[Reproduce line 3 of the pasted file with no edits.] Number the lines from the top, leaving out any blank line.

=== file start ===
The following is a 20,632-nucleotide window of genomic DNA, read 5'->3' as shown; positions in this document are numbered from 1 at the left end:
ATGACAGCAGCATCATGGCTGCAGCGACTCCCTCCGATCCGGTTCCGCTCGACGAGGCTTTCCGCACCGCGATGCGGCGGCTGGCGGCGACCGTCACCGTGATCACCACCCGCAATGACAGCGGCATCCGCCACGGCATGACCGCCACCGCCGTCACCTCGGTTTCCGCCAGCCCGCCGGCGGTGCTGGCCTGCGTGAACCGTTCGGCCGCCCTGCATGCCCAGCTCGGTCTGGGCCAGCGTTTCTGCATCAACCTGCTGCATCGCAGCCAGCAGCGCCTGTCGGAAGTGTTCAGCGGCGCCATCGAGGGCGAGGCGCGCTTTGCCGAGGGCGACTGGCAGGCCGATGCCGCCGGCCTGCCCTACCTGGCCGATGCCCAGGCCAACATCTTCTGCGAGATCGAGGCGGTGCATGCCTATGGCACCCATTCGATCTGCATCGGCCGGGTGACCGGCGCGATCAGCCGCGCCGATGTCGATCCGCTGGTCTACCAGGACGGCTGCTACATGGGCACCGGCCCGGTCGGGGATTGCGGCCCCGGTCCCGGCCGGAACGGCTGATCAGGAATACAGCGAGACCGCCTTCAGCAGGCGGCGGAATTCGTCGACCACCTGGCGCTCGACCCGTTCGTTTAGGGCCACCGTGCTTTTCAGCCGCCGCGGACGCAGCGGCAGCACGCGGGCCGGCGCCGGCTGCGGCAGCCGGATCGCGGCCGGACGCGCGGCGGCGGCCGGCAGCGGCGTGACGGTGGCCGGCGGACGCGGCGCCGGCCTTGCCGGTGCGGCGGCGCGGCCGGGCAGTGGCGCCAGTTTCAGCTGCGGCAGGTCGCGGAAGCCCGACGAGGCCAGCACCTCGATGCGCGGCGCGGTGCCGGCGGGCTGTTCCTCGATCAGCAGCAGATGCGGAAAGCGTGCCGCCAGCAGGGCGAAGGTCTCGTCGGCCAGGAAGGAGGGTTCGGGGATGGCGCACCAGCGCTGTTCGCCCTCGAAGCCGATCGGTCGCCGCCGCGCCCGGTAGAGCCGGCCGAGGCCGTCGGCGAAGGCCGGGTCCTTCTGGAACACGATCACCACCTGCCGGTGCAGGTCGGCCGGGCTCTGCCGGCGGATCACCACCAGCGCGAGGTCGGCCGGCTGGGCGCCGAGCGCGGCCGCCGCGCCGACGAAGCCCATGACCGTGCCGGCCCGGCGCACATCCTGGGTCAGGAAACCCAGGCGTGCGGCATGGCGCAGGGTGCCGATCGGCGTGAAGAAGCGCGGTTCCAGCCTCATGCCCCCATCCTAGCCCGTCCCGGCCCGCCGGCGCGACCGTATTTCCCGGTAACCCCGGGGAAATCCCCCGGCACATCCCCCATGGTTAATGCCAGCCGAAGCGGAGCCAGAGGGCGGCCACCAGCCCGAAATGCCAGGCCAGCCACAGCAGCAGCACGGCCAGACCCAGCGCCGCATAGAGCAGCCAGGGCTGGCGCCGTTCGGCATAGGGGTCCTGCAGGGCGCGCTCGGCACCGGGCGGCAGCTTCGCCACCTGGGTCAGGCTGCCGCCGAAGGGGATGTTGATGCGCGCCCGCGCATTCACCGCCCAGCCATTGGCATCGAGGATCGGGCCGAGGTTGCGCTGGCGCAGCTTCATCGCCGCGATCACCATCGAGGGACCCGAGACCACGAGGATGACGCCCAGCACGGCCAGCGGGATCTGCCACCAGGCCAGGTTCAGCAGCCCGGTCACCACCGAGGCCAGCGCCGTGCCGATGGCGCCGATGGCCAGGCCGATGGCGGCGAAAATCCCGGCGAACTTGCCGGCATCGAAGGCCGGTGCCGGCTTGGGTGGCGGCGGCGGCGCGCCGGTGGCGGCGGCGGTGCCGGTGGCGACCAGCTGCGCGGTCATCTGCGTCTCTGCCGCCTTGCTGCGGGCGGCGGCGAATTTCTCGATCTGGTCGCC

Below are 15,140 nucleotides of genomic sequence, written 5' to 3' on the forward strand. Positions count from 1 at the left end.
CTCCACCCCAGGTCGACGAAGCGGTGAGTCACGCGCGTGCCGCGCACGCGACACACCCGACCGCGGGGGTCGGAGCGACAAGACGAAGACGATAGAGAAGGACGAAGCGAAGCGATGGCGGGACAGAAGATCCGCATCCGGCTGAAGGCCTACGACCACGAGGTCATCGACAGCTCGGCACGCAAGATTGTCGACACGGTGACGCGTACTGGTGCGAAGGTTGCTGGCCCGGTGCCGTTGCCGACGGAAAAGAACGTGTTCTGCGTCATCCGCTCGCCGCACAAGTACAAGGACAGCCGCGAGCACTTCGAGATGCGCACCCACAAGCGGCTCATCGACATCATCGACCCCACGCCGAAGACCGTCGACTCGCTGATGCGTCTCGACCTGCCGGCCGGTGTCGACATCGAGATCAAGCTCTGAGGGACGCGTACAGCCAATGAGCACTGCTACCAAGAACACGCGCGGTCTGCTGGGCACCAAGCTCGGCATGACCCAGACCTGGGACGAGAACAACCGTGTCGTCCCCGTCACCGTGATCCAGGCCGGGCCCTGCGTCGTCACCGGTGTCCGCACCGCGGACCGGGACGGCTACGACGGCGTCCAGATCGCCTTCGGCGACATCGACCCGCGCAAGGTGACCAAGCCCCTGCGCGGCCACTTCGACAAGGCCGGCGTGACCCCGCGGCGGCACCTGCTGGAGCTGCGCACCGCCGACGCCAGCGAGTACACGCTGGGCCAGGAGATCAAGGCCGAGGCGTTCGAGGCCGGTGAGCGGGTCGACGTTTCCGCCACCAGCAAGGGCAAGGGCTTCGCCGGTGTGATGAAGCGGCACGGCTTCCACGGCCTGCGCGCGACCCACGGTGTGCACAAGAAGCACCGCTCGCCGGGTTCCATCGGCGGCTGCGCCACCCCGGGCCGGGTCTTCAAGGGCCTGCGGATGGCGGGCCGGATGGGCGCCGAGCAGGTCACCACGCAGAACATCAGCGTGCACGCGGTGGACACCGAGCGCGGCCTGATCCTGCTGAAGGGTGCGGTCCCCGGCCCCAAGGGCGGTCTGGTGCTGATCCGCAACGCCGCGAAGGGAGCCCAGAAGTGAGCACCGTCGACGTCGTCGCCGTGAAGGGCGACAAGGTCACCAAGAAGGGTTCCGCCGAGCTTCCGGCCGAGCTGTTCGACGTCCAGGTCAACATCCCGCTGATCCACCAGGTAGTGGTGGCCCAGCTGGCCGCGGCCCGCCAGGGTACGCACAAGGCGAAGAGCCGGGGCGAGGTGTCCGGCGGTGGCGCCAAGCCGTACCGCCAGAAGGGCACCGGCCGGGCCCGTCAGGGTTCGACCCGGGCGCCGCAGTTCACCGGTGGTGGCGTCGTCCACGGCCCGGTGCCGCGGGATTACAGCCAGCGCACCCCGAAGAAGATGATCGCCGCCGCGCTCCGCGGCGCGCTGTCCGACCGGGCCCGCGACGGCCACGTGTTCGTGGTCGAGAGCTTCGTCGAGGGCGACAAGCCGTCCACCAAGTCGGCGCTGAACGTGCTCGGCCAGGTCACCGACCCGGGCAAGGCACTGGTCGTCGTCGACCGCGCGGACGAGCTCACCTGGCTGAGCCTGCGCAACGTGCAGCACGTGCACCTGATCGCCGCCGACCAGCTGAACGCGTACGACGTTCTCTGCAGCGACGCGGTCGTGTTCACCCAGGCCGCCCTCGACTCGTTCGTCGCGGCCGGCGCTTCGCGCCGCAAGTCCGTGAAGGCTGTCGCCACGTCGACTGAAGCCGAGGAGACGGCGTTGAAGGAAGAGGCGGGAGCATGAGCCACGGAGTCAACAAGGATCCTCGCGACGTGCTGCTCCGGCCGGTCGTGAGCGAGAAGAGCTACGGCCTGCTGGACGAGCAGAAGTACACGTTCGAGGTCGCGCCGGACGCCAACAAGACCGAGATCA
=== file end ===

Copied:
Below are 15,140 nucleotides of genomic sequence, written 5' to 3' on the forward strand. Positions count from 1 at the left end.